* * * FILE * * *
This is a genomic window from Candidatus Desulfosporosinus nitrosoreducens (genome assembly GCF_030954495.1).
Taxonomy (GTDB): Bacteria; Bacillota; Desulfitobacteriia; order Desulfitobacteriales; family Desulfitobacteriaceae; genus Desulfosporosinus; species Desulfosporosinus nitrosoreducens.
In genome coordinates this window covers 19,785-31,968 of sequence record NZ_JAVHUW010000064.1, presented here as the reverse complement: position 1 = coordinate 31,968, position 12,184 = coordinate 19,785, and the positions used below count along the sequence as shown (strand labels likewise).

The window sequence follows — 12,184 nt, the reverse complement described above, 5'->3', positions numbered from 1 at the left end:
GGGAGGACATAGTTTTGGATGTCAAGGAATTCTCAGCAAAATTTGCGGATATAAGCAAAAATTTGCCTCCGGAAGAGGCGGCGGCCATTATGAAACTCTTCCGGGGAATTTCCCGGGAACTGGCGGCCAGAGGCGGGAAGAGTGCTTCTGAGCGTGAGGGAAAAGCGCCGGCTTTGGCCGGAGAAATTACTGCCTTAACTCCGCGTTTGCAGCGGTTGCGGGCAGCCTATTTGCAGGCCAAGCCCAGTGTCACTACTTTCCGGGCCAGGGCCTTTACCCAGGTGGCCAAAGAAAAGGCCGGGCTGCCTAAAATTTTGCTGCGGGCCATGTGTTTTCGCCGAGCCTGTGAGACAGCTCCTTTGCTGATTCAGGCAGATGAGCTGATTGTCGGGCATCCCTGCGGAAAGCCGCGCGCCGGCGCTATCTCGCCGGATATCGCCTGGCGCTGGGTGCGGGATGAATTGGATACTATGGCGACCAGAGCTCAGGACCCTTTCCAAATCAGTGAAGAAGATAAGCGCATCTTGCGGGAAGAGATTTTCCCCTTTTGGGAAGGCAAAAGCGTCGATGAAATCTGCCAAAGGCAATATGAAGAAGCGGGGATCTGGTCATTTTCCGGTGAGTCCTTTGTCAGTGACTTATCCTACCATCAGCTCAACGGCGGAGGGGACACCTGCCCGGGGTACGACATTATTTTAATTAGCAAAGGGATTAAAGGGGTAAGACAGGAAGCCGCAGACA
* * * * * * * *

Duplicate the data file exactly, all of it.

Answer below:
This is a genomic window from Candidatus Desulfosporosinus nitrosoreducens (genome assembly GCF_030954495.1).
Taxonomy (GTDB): Bacteria; Bacillota; Desulfitobacteriia; order Desulfitobacteriales; family Desulfitobacteriaceae; genus Desulfosporosinus; species Desulfosporosinus nitrosoreducens.
In genome coordinates this window covers 19,785-31,968 of sequence record NZ_JAVHUW010000064.1, presented here as the reverse complement: position 1 = coordinate 31,968, position 12,184 = coordinate 19,785, and the positions used below count along the sequence as shown (strand labels likewise).

The window sequence follows — 12,184 nt, the reverse complement described above, 5'->3', positions numbered from 1 at the left end:
GGGAGGACATAGTTTTGGATGTCAAGGAATTCTCAGCAAAATTTGCGGATATAAGCAAAAATTTGCCTCCGGAAGAGGCGGCGGCCATTATGAAACTCTTCCGGGGAATTTCCCGGGAACTGGCGGCCAGAGGCGGGAAGAGTGCTTCTGAGCGTGAGGGAAAAGCGCCGGCTTTGGCCGGAGAAATTACTGCCTTAACTCCGCGTTTGCAGCGGTTGCGGGCAGCCTATTTGCAGGCCAAGCCCAGTGTCACTACTTTCCGGGCCAGGGCCTTTACCCAGGTGGCCAAAGAAAAGGCCGGGCTGCCTAAAATTTTGCTGCGGGCCATGTGTTTTCGCCGAGCCTGTGAGACAGCTCCTTTGCTGATTCAGGCAGATGAGCTGATTGTCGGGCATCCCTGCGGAAAGCCGCGCGCCGGCGCTATCTCGCCGGATATCGCCTGGCGCTGGGTGCGGGATGAATTGGATACTATGGCGACCAGAGCTCAGGACCCTTTCCAAATCAGTGAAGAAGATAAGCGCATCTTGCGGGAAGAGATTTTCCCCTTTTGGGAAGGCAAAAGCGTCGATGAAATCTGCCAAAGGCAATATGAAGAAGCGGGGATCTGGTCATTTTCCGGTGAGTCCTTTGTCAGTGACTTATCCTACCATCAGCTCAACGGCGGAGGGGACACCTGCCCGGGGTACGACATTATTTTAATTAGCAAAGGGATTAAAGGGGTAAGACAGGAAGCCGCAGACA